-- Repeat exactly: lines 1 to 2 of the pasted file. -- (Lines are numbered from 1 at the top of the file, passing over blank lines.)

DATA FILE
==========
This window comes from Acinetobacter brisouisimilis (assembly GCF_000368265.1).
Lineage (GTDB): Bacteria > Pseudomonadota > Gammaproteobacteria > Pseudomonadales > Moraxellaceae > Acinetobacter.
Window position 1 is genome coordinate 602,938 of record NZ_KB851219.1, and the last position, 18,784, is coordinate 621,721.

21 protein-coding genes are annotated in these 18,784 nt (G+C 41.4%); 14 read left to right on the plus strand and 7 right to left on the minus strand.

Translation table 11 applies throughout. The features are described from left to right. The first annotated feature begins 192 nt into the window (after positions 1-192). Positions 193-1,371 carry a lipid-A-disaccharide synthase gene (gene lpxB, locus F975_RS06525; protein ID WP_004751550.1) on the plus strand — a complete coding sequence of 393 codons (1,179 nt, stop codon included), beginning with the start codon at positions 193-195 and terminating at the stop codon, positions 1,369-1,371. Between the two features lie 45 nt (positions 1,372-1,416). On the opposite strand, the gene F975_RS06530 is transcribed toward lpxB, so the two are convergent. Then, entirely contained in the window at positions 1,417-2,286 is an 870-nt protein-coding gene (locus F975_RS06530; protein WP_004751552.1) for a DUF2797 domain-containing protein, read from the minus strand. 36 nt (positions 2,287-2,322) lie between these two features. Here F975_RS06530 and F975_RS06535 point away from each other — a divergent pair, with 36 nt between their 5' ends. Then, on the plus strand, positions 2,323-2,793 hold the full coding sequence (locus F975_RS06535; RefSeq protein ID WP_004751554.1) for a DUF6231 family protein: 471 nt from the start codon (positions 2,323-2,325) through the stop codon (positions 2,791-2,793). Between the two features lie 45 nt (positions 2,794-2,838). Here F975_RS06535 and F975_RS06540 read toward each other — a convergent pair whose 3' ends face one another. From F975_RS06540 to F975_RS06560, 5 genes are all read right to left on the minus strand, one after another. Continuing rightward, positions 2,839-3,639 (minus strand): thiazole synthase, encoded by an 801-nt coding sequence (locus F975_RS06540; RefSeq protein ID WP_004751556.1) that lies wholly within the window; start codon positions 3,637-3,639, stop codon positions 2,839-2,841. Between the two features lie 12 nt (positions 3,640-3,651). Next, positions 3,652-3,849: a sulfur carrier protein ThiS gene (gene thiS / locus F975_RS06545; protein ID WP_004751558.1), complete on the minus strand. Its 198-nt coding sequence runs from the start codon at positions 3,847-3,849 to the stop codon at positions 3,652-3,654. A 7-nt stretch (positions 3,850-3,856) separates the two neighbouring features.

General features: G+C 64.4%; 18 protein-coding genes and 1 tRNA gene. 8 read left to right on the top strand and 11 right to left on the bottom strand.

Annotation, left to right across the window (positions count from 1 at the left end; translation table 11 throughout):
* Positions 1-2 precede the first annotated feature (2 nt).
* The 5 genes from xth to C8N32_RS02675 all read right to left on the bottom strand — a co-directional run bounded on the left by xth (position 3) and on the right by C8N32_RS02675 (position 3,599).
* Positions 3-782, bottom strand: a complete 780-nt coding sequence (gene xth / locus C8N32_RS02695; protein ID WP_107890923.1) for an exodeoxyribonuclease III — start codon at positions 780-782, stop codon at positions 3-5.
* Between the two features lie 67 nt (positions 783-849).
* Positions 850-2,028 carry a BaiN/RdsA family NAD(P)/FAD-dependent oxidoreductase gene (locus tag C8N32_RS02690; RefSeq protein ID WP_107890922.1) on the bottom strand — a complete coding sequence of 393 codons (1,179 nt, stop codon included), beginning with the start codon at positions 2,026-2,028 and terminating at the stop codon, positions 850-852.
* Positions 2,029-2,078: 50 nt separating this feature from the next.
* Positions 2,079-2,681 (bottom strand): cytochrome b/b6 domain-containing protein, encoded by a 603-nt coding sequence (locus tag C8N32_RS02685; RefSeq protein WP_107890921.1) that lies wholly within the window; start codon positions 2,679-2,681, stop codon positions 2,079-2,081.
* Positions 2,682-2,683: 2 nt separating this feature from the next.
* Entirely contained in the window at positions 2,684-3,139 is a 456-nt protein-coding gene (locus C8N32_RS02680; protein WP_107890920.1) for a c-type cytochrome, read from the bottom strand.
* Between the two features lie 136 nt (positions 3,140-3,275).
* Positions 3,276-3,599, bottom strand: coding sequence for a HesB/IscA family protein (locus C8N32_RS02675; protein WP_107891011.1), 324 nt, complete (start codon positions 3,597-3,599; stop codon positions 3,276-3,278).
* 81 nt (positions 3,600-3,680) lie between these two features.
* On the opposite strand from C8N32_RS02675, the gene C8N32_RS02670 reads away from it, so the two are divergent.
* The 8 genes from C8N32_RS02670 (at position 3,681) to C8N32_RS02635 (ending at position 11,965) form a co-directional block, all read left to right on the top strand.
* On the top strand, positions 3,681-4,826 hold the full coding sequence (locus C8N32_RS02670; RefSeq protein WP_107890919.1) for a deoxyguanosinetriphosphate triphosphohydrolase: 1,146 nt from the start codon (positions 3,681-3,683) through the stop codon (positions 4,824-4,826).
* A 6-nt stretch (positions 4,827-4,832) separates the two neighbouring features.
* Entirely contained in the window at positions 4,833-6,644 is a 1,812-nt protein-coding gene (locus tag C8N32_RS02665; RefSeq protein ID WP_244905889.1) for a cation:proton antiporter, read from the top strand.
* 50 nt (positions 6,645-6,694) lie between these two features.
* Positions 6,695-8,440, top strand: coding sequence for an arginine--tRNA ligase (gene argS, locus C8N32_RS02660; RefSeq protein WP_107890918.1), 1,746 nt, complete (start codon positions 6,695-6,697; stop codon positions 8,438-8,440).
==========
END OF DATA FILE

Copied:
This window comes from Acinetobacter brisouisimilis (assembly GCF_000368265.1).
Lineage (GTDB): Bacteria > Pseudomonadota > Gammaproteobacteria > Pseudomonadales > Moraxellaceae > Acinetobacter.